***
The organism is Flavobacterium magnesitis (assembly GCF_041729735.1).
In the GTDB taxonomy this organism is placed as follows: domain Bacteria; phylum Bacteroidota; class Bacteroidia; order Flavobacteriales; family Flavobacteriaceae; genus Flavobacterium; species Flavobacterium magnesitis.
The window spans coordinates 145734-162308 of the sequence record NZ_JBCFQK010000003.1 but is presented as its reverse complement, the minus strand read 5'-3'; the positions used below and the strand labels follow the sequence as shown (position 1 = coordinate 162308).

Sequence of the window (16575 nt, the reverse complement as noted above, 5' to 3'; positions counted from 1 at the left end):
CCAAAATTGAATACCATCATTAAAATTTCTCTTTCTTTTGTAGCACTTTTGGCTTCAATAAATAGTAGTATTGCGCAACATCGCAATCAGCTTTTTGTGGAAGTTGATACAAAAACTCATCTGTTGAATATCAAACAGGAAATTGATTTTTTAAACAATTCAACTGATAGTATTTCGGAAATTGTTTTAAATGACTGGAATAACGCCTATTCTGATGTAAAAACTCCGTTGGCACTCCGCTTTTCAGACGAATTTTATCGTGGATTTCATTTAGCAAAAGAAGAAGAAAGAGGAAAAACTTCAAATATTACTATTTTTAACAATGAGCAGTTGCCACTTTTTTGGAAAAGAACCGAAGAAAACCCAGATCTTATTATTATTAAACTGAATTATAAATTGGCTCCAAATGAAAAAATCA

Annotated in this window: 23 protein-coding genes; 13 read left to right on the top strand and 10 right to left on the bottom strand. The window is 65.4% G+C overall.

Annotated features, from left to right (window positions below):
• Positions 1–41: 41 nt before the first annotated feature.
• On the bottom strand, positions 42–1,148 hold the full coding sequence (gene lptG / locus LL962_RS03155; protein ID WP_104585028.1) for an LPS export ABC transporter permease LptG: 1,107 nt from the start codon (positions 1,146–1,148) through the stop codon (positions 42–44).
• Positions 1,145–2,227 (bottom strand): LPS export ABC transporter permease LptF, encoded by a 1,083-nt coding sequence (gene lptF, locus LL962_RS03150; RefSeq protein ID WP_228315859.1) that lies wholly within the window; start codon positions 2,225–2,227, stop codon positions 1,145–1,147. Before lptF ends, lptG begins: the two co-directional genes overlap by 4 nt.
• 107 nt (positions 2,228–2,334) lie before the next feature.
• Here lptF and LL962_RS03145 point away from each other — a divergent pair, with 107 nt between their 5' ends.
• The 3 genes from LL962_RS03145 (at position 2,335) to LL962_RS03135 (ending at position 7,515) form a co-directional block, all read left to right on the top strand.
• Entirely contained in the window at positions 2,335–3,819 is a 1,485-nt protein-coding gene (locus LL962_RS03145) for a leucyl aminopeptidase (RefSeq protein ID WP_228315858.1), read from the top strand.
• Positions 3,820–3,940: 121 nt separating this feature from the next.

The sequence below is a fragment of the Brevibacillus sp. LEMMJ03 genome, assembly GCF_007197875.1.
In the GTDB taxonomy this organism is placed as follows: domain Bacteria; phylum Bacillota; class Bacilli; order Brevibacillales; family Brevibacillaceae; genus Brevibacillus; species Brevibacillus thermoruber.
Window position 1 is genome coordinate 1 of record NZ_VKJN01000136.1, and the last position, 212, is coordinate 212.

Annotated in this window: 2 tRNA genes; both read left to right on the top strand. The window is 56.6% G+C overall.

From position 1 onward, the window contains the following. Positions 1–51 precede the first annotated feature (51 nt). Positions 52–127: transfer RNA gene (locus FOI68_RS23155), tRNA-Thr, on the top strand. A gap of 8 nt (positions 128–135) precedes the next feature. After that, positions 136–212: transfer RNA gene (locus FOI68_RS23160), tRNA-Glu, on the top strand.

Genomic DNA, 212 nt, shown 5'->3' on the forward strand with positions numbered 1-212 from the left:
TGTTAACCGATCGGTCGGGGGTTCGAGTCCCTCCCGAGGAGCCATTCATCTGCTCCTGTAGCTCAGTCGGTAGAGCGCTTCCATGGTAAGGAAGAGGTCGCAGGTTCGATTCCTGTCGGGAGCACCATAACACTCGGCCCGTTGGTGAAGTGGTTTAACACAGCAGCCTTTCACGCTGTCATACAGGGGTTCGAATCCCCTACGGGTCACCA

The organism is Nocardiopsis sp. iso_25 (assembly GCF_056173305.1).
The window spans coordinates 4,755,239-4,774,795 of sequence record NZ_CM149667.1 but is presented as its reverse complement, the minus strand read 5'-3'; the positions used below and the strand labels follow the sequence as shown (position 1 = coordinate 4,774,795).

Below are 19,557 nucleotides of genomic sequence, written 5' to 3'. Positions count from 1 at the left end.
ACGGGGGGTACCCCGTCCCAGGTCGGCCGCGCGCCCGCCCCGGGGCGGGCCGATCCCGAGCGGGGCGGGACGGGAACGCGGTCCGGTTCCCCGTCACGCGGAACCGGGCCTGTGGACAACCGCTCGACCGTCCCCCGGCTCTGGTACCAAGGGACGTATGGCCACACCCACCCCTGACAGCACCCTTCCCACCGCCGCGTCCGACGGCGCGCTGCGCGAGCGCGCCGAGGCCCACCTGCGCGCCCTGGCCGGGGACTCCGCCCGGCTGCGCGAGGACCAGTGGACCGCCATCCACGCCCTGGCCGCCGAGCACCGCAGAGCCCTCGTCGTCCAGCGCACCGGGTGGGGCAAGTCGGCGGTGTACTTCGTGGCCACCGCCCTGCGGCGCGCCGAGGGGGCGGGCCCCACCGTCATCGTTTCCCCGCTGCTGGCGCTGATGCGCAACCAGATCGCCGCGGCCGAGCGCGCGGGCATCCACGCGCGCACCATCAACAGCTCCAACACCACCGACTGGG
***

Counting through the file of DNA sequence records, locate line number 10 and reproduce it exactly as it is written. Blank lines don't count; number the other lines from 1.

• Positions 1,145–2,227 (bottom strand): LPS export ABC transporter permease LptF, encoded by a 1,083-nt coding sequence (gene lptF, locus LL962_RS03150; RefSeq protein ID WP_228315859.1) that lies wholly within the window; start codon positions 2,225–2,227, stop codon positions 1,145–1,147. Before lptF ends, lptG begins: the two co-directional genes overlap by 4 nt.